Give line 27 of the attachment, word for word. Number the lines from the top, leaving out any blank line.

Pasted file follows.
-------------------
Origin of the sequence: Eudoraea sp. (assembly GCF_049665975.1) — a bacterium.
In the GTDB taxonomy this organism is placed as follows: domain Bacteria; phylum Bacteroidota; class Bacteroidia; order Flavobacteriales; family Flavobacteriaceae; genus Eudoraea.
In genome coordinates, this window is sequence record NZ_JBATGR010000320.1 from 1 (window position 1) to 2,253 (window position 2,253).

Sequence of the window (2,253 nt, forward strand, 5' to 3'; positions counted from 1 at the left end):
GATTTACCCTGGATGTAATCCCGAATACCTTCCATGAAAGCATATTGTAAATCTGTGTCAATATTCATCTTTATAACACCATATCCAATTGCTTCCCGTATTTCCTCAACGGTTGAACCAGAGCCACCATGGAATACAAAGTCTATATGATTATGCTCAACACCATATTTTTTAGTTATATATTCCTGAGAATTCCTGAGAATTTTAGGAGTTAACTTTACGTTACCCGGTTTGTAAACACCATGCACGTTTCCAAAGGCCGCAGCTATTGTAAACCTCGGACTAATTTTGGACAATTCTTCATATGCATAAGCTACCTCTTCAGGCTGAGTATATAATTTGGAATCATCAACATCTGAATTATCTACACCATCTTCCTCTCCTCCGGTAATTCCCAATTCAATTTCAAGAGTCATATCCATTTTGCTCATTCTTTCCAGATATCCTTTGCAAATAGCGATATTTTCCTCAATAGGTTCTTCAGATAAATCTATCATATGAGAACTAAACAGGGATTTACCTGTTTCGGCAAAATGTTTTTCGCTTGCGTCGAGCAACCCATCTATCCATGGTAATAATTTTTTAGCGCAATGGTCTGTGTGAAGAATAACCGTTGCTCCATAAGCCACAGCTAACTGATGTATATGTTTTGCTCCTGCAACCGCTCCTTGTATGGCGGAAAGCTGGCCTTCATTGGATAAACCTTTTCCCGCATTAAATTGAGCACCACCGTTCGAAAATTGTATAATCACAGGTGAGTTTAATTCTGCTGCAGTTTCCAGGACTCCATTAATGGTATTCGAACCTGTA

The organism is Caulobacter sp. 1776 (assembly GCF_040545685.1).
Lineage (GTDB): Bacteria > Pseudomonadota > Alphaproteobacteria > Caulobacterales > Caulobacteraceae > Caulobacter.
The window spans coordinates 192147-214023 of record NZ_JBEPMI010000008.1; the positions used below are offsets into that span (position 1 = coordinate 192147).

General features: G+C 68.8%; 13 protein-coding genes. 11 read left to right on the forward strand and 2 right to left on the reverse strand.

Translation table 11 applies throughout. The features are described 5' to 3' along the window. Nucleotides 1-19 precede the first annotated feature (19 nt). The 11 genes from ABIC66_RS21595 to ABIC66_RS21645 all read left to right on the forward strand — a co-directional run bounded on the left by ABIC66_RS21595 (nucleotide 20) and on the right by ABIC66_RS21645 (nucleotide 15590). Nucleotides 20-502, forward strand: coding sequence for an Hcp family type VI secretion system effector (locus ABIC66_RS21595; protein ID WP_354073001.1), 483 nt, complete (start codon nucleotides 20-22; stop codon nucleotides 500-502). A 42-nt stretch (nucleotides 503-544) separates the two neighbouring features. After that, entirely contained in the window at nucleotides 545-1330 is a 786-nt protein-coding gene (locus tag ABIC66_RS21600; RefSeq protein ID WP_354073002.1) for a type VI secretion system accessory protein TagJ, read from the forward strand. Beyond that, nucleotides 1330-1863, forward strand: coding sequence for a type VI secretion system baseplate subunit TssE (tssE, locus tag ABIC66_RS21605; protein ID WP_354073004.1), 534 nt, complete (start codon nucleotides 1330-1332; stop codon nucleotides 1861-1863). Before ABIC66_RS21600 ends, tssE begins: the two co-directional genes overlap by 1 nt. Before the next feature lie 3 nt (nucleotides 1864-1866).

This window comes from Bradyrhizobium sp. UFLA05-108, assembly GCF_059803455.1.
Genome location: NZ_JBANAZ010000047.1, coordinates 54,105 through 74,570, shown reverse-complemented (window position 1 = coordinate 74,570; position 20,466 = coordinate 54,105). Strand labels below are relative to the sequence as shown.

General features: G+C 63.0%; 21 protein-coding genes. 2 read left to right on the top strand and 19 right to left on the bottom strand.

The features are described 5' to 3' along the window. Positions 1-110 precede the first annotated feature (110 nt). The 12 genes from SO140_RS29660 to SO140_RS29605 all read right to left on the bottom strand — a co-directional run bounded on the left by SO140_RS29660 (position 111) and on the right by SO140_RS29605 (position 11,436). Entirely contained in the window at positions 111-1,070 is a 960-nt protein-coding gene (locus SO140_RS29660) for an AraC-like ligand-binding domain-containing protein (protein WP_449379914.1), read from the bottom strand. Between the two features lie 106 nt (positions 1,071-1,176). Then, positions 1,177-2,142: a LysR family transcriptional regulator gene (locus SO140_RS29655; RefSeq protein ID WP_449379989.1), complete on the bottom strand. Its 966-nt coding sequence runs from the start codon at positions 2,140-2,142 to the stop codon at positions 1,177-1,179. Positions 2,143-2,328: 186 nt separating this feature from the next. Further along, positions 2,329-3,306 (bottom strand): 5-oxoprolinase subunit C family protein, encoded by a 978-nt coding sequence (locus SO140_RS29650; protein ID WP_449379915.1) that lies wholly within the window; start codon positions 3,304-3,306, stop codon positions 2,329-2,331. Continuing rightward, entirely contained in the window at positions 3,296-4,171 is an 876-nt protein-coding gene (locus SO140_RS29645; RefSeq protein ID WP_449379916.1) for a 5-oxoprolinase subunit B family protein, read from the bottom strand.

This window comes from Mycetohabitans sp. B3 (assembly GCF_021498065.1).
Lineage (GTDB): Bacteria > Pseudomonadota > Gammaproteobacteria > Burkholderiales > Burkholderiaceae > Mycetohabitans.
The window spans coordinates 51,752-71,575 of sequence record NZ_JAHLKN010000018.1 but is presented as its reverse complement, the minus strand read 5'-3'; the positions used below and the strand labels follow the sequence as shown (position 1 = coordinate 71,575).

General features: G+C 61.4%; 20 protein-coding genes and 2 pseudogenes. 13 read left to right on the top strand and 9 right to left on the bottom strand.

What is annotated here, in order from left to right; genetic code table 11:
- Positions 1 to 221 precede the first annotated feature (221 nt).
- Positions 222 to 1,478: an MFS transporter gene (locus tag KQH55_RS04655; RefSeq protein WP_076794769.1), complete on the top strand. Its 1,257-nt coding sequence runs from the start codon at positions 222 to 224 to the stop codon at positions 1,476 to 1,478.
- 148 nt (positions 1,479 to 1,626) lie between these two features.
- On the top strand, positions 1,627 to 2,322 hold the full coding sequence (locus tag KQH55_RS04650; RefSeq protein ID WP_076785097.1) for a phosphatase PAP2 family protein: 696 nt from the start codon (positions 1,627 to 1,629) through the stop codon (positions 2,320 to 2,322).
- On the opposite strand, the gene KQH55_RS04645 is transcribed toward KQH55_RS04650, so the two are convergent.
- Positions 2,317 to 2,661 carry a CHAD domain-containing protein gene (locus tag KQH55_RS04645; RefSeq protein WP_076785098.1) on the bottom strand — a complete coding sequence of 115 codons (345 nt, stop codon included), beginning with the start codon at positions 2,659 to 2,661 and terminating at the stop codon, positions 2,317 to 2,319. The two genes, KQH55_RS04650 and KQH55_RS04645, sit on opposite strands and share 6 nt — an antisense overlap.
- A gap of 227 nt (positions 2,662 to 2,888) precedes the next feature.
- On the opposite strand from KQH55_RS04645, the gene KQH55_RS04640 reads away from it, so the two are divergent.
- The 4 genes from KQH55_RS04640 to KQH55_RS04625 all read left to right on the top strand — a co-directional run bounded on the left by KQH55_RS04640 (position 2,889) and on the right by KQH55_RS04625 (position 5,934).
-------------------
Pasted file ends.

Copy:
- On the opposite strand from KQH55_RS04645, the gene KQH55_RS04640 reads away from it, so the two are divergent.